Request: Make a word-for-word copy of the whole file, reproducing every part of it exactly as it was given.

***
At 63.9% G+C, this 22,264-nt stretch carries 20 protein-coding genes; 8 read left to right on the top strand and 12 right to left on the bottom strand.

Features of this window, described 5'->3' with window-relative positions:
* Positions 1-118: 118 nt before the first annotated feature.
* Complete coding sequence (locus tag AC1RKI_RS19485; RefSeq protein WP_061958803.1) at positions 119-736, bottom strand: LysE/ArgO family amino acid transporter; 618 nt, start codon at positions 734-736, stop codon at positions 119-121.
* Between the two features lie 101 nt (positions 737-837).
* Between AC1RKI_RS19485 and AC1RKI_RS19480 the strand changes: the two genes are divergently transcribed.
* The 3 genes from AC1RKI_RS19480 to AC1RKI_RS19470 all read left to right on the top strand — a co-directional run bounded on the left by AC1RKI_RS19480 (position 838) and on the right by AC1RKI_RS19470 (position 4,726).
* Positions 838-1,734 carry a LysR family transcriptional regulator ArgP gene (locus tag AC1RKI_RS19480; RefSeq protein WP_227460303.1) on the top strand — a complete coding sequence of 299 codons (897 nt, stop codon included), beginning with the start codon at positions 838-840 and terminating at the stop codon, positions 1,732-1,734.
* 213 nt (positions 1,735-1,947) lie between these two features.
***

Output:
At 63.9% G+C, this 22,264-nt stretch carries 20 protein-coding genes; 8 read left to right on the top strand and 12 right to left on the bottom strand.

Features of this window, described 5'->3' with window-relative positions:
* Positions 1-118: 118 nt before the first annotated feature.
* Complete coding sequence (locus tag AC1RKI_RS19485; RefSeq protein WP_061958803.1) at positions 119-736, bottom strand: LysE/ArgO family amino acid transporter; 618 nt, start codon at positions 734-736, stop codon at positions 119-121.
* Between the two features lie 101 nt (positions 737-837).
* Between AC1RKI_RS19485 and AC1RKI_RS19480 the strand changes: the two genes are divergently transcribed.
* The 3 genes from AC1RKI_RS19480 to AC1RKI_RS19470 all read left to right on the top strand — a co-directional run bounded on the left by AC1RKI_RS19480 (position 838) and on the right by AC1RKI_RS19470 (position 4,726).
* Positions 838-1,734 carry a LysR family transcriptional regulator ArgP gene (locus tag AC1RKI_RS19480; RefSeq protein WP_227460303.1) on the top strand — a complete coding sequence of 299 codons (897 nt, stop codon included), beginning with the start codon at positions 838-840 and terminating at the stop codon, positions 1,732-1,734.
* 213 nt (positions 1,735-1,947) lie between these two features.